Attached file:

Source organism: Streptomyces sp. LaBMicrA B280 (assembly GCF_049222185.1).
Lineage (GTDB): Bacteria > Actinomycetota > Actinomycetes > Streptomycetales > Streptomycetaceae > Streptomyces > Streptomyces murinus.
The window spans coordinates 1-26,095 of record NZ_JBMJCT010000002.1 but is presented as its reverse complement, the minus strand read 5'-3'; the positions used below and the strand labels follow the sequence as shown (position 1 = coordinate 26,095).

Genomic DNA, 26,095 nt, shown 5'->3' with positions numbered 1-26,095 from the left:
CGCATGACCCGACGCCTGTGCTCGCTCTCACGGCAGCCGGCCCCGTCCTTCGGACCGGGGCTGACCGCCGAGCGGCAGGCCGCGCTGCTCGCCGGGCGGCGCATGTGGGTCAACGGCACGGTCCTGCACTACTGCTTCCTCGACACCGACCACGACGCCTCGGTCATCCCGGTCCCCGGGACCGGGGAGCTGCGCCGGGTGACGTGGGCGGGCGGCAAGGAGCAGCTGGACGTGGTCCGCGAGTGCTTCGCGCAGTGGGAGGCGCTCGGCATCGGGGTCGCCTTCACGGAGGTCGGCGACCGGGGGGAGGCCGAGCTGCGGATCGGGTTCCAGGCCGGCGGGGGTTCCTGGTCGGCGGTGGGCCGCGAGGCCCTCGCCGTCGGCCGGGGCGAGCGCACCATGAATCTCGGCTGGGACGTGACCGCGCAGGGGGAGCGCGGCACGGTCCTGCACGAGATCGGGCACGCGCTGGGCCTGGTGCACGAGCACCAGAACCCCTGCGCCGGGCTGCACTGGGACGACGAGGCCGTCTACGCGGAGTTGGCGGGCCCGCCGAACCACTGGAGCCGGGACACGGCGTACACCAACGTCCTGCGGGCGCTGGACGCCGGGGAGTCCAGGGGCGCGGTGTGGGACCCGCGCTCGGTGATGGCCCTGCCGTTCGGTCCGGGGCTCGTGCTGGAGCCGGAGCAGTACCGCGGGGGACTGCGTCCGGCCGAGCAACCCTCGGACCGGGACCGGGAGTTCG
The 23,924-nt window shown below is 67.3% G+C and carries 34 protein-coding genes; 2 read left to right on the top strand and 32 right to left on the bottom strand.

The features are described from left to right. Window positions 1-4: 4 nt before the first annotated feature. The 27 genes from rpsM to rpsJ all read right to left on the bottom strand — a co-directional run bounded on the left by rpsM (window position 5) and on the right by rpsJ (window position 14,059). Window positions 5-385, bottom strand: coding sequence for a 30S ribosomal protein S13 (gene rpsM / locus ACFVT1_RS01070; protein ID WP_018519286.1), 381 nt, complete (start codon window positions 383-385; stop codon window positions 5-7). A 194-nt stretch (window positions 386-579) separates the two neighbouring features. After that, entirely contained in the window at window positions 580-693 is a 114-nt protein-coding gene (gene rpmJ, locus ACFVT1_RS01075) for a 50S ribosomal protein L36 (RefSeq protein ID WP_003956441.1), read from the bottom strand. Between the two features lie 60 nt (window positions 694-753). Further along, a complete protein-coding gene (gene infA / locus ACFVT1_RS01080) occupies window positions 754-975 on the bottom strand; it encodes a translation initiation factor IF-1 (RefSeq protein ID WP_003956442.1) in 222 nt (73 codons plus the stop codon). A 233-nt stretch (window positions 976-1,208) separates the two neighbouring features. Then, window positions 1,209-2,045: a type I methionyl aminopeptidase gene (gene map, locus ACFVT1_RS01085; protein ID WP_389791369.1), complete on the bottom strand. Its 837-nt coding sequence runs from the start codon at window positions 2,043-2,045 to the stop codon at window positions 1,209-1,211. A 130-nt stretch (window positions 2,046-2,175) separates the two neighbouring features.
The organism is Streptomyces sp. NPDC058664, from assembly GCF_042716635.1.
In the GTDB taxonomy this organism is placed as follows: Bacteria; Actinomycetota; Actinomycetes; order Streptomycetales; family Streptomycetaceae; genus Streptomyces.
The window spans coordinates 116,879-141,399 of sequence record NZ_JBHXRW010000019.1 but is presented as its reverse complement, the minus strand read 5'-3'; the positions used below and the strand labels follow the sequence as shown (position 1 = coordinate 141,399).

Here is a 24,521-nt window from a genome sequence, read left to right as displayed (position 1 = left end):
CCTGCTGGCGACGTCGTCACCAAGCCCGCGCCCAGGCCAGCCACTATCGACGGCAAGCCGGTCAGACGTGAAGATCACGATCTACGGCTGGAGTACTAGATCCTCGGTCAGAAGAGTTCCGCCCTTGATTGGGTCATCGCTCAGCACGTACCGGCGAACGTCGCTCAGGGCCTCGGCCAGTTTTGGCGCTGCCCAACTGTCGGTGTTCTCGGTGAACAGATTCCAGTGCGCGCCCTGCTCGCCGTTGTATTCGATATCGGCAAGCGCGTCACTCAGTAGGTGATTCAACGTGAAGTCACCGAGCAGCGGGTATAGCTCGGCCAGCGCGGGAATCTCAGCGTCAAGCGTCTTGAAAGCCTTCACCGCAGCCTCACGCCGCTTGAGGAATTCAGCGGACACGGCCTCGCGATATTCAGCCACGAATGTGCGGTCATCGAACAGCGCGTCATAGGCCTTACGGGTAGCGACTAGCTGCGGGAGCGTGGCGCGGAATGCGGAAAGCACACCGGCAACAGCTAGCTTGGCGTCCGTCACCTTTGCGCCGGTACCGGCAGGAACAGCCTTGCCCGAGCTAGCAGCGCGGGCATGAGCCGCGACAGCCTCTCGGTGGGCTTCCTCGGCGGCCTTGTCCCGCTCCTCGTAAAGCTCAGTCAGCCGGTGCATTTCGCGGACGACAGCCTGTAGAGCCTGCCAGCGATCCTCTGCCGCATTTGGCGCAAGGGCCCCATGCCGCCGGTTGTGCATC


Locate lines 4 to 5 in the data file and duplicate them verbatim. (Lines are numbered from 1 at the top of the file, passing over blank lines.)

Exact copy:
Genomic DNA, 26,095 nt, shown 5'->3' with positions numbered 1-26,095 from the left:
CGCATGACCCGACGCCTGTGCTCGCTCTCACGGCAGCCGGCCCCGTCCTTCGGACCGGGGCTGACCGCCGAGCGGCAGGCCGCGCTGCTCGCCGGGCGGCGCATGTGGGTCAACGGCACGGTCCTGCACTACTGCTTCCTCGACACCGACCACGACGCCTCGGTCATCCCGGTCCCCGGGACCGGGGAGCTGCGCCGGGTGACGTGGGCGGGCGGCAAGGAGCAGCTGGACGTGGTCCGCGAGTGCTTCGCGCAGTGGGAGGCGCTCGGCATCGGGGTCGCCTTCACGGAGGTCGGCGACCGGGGGGAGGCCGAGCTGCGGATCGGGTTCCAGGCCGGCGGGGGTTCCTGGTCGGCGGTGGGCCGCGAGGCCCTCGCCGTCGGCCGGGGCGAGCGCACCATGAATCTCGGCTGGGACGTGACCGCGCAGGGGGAGCGCGGCACGGTCCTGCACGAGATCGGGCACGCGCTGGGCCTGGTGCACGAGCACCAGAACCCCTGCGCCGGGCTGCACTGGGACGACGAGGCCGTCTACGCGGAGTTGGCGGGCCCGCCGAACCACTGGAGCCGGGACACGGCGTACACCAACGTCCTGCGGGCGCTGGACGCCGGGGAGTCCAGGGGCGCGGTGTGGGACCCGCGCTCGGTGATGGCCCTGCCGTTCGGTCCGGGGCTCGTGCTGGAGCCGGAGCAGTACCGCGGGGGACTGCGTCCGGCCGAGCAACCCTCGGACCGGGACCGGGAGTTCG